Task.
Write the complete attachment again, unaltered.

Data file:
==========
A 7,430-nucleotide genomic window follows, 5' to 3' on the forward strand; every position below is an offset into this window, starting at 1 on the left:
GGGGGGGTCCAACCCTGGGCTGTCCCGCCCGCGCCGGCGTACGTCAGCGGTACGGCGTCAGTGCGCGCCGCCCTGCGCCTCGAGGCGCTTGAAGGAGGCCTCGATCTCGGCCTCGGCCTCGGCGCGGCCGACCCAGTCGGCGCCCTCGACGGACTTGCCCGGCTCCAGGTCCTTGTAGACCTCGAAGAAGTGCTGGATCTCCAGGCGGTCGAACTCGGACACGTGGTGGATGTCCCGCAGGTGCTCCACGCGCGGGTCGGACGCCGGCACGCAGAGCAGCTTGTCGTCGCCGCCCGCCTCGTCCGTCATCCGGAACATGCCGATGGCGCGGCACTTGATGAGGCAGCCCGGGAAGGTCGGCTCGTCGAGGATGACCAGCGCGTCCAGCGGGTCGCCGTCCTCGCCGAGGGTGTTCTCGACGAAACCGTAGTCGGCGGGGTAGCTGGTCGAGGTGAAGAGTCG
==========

A 7,430-nucleotide genomic window follows, 5' to 3' on the forward strand; every position below is an offset into this window, starting at 1 on the left:
GGGGGGGTCCAACCCTGGGCTGTCCCGCCCGCGCCGGCGTACGTCAGCGGTACGGCGTCAGTGCGCGCCGCCCTGCGCCTCGAGGCGCTTGAAGGAGGCCTCGATCTCGGCCTCGGCCTCGGCGCGGCCGACCCAGTCGGCGCCCTCGACGGACTTGCCCGGCTCCAGGTCCTTGTAGACCTCGAAGAAGTGCTGGATCTCCAGGCGGTCGAACTCGGACACGTGGTGGATGTCCCGCAGGTGCTCCACGCGCGGGTCGGACGCCGGCACGCAGAGCAGCTTGTCGTCGCCGCCCGCCTCGTCCGTCATCCGGAACATGCCGATGGCGCGGCACTTGATGAGGCAGCCCGGGAAGGTCGGCTCGTCGAGGATGACCAGCGCGTCCAGCGGGTCGCCGTCCTCGCCGAGGGTGTTCTCGACGAAACCGTAGTCGGCGGGGTAGCTGGTCGAGGTGAAGAGTCG